By Madi Jobarteh

It is 21 years today, yet there is no justice and accountability for that infamous day when 14 young Gambians were brutally shot to death by the country’s own security forces under the orders of its elected and appointed public officials led by Dictator Yaya Jammeh. Section 17 of the Constitution imposes an obligation on all of these public officials to respect and protect the human rights of Gambians. Yet, in total contravention of the Constitution, they decided to deliberately damage the sovereign rights of citizens. Twenty-one years later, impunity continues to prevail as the law that was created to cover up that heinous crime and protect its perpetrators, the Indemnity At 2001 still remains firmly rooted in our statutes!

When will there be justice and accountability for April 10 and 11?

Yes, the new Government of Adama Barrow launched a transitional justice program since 2017 and key among its objectives is to establish the truth about the human rights violations committed in the 22 years of tyranny. As we await the TRRC to conclude and provide recommendations, we recognise that the Gambia Government has provided an initial 50 million dalasi to TRRC to serve the needs of all victims of these bloody 22 years. I understand at least two April 10/11 survivors have obtained medical support in Turkey, thanks to that money.

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Clearly this is a very small amount of money, which actually came out of the proceeds of the sale of Yaya Jammeh’s ill-gotten assets which amounted to 1.4 billion dalasi. Where is the rest of that money? The President, the Minister of Justice and Minister of Finance must tell Gambians where these monies are? Furthermore, my understanding is that Senegal had also donated another 50 million dalasi to the Government for victims, but which was neither given to the Victims Centre nor TRRC. So where is that money too?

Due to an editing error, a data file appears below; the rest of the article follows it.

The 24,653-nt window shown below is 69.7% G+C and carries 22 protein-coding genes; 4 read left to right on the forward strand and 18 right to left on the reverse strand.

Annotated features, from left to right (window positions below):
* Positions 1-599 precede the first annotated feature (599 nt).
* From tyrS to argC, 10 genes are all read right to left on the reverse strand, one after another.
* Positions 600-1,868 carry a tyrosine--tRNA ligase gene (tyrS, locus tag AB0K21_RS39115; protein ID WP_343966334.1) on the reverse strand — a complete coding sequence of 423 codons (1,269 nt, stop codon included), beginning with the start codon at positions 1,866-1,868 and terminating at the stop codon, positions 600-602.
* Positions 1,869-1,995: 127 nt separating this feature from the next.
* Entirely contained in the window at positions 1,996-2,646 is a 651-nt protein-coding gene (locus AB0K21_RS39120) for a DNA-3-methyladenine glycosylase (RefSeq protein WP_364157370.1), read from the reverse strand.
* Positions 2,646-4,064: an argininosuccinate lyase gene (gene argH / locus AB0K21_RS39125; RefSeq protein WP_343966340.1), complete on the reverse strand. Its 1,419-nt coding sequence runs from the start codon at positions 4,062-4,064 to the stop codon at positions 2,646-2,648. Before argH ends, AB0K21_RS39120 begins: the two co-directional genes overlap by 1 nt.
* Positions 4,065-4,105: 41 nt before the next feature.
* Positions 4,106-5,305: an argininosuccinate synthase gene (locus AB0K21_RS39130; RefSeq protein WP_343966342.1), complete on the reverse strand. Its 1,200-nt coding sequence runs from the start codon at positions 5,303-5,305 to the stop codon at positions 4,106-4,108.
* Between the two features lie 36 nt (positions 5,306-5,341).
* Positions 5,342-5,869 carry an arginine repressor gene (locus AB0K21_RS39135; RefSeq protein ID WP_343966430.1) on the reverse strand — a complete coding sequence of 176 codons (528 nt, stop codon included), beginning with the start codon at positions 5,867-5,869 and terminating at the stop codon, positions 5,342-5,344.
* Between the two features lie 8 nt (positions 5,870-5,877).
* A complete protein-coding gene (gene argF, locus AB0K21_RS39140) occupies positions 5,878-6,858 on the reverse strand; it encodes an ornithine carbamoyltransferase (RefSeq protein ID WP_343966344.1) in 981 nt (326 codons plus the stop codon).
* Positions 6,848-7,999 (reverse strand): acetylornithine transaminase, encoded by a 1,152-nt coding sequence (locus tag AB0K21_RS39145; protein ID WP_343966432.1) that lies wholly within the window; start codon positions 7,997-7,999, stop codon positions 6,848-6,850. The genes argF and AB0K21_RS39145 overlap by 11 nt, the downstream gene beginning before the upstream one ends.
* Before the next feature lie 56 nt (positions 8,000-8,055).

While we need transparency and accountability on these issues from the Government, it is sad to note that Pres. Barrow however continues to stab victims in the chest by maintaining many of the decision makers and actors in the April 10/11 massacre and the APRC regime as a whole in his Government. Top police officer Gorgui Mboob is one example. Defence Minister Sheikh Omar Faye with his Cabinet colleagues Mamadou Tangara, Mamburay Njie, and Yankuba Sonko are the others, not to mention Seedy Njie and a host of other enablers in the police and military!

By this decision, it means Pres. Barrow is the very one who is undermining his own Government’s transitional justice agenda. By keeping these enablers, it means there will be no system change as we have witnessed no qualitative change since 2017. Rather what we see is how these enablers have now become notorious for downplaying the true history and experience of our people by seeking to generalise, minimalize, deny, distort, and falsely rewrite that gruesome history of the AFPRC/APRC Dictatorship. By so doing, it means Barrow and these enablers have now become the greatest threats to the freedoms and rights of citizens and the democratisation of the Gambia, contrary to the objectives of transitional justice.